Trees rising from the canvas to the sky.
- Michigan state parks have partnered with the Bob Ross artist's estate for its reforestation efforts.
- The trees were grown by prisoners in the correctional facilities' educational program.
- Hundreds of volunteers have planted them in state parks denoted with signs of Ross' likeness and famous tag lines.
An eclectic combination between a cultural icon and prisoner reforestation efforts has led to a commendable new initiative in Michigan. Since May of 2019, hundreds of volunteers have planted 1,000 "happy little tree" saplings across Michigan State Parks. Honoring the late painter Bob Ross, the original program was first known as "Prison Grow."
Ross came to prominence as the host of The Joy of Painting, an art program that aired on PBS from the early '80s to mid-'90s. He died a year after the program ended. He was known as the soft-spoken and calm painting guru, often comically anthropomorphizing his paintings as he went along.
His videos populate Youtube today and he's since become a cultural icon as people discover his soothing and generous demeanor. Ross' likeness and signature hairdo has been plastered over countless shirts, mugs, and his imprints are instantly recognizable.
Happy little trees
From the great beyond, Ross still teaches people how to paint "happy little trees— now, he'll also be the face of a project aimed at planting real ones. The new initiative stems from a partnership between Bob Ross Inc. and Michigan's Department of Natural Resources (DNR). Ross' organization has agreed to let the state use his likeness and taglines to promote the state's Prison Grow program in his honor.
Each year, inmates from three different Michigan correctional facilities assist in growing around 1,000 trees. The Michigan Department of Natural Resources' Parks and Recreation Division gathers volunteers to go out and plant these new trees.
The new trees are used to replace those in state parks that have become diseased or intentionally damaged. In 2019, 22 out of Michigan's 103 parks will receive new trees grown in correctional facilities. The program takes native seeds from the local region so that the replacement trees will be able to survive and grow healthy.
Prisoners part of the program consist of people who were successful in the prison's career and technical education program. Here they learn horticulture skills and how to care for and nurture growing trees.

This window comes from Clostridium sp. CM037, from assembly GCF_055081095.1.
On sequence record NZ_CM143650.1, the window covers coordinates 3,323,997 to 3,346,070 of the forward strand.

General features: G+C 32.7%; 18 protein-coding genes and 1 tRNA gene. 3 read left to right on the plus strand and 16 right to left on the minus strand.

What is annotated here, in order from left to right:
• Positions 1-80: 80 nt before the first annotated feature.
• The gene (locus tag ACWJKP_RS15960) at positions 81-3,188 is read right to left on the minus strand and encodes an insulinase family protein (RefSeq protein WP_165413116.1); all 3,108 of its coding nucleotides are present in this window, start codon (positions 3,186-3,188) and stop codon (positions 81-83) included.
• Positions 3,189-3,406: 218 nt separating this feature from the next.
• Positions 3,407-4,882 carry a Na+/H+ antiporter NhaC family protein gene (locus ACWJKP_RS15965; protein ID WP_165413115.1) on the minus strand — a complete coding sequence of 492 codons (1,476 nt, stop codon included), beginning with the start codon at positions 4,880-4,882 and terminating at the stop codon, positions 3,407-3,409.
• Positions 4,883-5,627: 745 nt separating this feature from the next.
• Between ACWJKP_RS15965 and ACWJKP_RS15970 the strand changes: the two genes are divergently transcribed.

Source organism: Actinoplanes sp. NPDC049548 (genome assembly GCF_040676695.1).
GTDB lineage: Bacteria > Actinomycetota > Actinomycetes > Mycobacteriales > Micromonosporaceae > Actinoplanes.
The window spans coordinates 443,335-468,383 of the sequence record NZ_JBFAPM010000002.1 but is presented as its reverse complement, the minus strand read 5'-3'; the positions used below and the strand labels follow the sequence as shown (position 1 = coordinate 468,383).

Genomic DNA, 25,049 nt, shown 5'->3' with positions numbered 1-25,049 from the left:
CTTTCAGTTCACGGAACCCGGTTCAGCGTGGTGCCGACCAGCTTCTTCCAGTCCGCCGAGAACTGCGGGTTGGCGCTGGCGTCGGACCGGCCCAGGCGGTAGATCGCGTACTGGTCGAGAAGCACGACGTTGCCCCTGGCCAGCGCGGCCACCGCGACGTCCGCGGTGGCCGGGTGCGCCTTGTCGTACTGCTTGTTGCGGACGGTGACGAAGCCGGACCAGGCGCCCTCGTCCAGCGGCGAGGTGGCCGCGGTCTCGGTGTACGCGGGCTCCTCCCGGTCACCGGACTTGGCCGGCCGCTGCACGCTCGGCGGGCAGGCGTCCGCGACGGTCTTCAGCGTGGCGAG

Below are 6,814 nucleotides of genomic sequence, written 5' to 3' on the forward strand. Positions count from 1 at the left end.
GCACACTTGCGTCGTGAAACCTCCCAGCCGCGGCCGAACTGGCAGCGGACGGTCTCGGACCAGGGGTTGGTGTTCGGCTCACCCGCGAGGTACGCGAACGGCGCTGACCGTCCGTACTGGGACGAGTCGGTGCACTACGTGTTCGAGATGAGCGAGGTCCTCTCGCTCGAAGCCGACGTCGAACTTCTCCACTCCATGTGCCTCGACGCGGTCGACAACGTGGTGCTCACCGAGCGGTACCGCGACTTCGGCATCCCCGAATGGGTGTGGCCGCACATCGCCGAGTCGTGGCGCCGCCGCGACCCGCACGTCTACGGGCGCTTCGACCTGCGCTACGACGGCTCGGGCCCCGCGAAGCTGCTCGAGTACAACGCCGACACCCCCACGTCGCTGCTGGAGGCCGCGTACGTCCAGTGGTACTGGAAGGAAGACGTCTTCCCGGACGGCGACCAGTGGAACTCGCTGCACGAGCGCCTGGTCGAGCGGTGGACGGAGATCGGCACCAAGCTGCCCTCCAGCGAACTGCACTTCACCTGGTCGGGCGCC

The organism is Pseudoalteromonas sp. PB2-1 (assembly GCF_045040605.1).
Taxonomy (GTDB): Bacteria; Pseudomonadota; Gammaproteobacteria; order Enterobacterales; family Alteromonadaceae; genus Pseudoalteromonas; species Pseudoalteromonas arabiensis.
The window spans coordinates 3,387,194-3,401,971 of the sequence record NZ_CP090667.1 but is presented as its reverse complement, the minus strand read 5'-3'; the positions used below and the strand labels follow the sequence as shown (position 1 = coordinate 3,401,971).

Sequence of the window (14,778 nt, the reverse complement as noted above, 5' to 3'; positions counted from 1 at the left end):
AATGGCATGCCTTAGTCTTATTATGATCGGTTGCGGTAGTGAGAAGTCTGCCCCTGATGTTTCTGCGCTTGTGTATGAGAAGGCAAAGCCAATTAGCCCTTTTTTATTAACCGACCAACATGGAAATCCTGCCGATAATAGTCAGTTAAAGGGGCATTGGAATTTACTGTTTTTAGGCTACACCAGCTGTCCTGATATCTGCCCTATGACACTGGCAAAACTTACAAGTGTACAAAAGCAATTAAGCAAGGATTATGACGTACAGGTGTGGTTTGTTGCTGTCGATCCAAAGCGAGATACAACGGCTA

This meshes well with the philosophy of Ross. The painter understood the healing force of nature imbued within his work. A large part of Ross' popularity stems from the contact joy people get from watching him teach and create.
Michelle Coss, coordinator for the DNR's Parks and Recreation division, explains to the magazine Roadtrippers how the whole partnership got started.
"I was thinking about trees leaving prisons and going to a campground and that they're happy and it came to me: 'happy little trees…' Well, wouldn't it be cool if we reached out to Bob Ross Inc. and asked if we could use that moniker for the program? So we did, and they loved it."
DNR's Michelle Coss standing beside new sign indicating the reforestation effort.
Image source: Michelle Coss / DNR
As part of the initiative, which originally launched on Arbor Day, Ross' likeness appears on the signage at the parks and on volunteer t-shirts. Coss says that over 500 people signed up to help them plant the trees.
The stewardship of the park is a noble endeavor. Volunteers gather seeds from native plants, remove invasive plant species, clean up overgrown areas and, of course, plant the new trees. These are essential functions of maintaining and managing the areas within state parks.
This happy forest can serve as an example to all of us. As an homage to Bob Ross, this reforestation effort will elicit real healing change. With collective effort, environmental mistakes can be remedied.
From the brushstrokes of his happy little canvas and the image of life he left behind, new arboreal life will flourish.
A new study investigates if pot smokers outperformed nonsmokers in creativity.
Does marijuana boost creativity, or are creative people drawn to marijuana more than others?
A new study published in the journal Consciousness and Cognition suggests the latter: The results showed that pot smokers (sober at the time) outperformed nonsmokers at one of the two tests researchers used to measure creativity, and that the difference in creativity is most likely due to personality traits rather than pot itself. The study worked like this:
Researchers used the Big 5 model of personality to measure the personality traits of 979 undergraduate students. They then asked the group to self-report their own levels of creativity, and also objectively measured creativity among the students using two separate tests.
Two kinds of creative thought processes were measured to assess participants' levels of creativity: